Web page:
TP: What was a typical day like for you while going to FIT? SK: I was constantly juggling between classes and my internships so I would rarely hang out around campus. I was either running to class from work or vice-versa. Part of the benefit of attending FIT is the ability to get a head start on work experience while still being an undergraduate. I have to say that I was very lucky to have amazing professors. Some of the most memorable classes I took were Art History with Anna Blume, European Classical Music with Dan Cooper, Business Writing with Dr. Costa and Principles of PR with Roberta Elins. I worked full-time while being a full-time student so the transition to work life was easy. I don’t have to study now so I have a lot more free time! Sasha encourages students to start networking while still in school. Also, she is planning to come back for a Master’s in Cosmetics and Fragrance Marketing and Management. “If all goes as planned, I will be back at FIT in the Fall!,” she exclaims.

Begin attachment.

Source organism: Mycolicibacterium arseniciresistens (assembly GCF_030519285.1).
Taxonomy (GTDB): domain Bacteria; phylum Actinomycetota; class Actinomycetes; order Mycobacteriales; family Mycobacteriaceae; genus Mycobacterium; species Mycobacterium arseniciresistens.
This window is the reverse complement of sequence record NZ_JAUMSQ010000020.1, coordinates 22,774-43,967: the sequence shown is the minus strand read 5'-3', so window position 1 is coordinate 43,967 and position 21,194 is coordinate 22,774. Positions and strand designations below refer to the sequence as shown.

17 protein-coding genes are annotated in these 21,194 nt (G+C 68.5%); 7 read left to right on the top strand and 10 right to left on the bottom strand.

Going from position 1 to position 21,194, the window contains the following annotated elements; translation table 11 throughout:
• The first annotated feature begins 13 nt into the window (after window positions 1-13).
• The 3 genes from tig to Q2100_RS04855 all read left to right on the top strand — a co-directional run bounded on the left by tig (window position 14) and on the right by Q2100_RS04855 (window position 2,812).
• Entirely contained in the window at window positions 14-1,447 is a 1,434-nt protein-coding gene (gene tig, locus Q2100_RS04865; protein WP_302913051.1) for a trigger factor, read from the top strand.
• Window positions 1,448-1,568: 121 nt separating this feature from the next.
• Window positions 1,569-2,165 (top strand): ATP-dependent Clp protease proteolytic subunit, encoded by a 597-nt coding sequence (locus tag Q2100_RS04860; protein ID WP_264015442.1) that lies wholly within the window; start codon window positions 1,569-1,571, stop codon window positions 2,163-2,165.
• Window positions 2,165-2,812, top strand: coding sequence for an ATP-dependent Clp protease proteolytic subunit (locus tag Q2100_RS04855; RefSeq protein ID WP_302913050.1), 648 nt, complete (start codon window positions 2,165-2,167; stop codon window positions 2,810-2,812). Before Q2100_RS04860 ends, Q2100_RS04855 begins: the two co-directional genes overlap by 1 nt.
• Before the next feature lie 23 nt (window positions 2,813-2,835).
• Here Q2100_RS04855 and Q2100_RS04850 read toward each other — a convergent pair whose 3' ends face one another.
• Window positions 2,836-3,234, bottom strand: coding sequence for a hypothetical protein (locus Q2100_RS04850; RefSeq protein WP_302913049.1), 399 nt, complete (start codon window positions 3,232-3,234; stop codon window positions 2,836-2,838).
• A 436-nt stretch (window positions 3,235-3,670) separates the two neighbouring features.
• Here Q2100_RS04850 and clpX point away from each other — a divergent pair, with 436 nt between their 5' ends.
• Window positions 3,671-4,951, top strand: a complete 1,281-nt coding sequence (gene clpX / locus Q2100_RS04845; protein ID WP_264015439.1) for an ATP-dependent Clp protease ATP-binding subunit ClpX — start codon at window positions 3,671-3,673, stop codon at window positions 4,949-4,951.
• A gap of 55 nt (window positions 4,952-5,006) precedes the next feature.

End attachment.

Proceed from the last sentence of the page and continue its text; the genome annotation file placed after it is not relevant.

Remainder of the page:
Thread Account Future Mode: Marissa Mule With Valentine’s Day right around the corner, lingerie is a hot ticket item that most people have on their minds. This month I was able to meet up and have coffee with not just one, but three fashion designers in the Intimate Apparel concentration at FIT. Even through their lack of sleep, ever increasing supply cost and design competition, these girls know how to handle a challenge and design to impress. Marissa Mule: Who is your inspiration? Amy Bittner: My inspiration is change. I have a different inspiration for each collection. I really like Elle McPherson. I am constantly checking on style updates, and websites like Keon Kwon: I have a very unique style, therefore I do not have one single inspiration. I never sketch first; I always drape first. I try and make everything look sexy. Danielle Flower: I’m inspired by the company Eres, a french lingerie line. It’s modern and elegant. Lingerie is like art. MM: What are your strengths and challenges? AB: My strengths are pattern making and draping. My challenges lean more to the technical side. I’m always starting over from the beginning to perfect the design.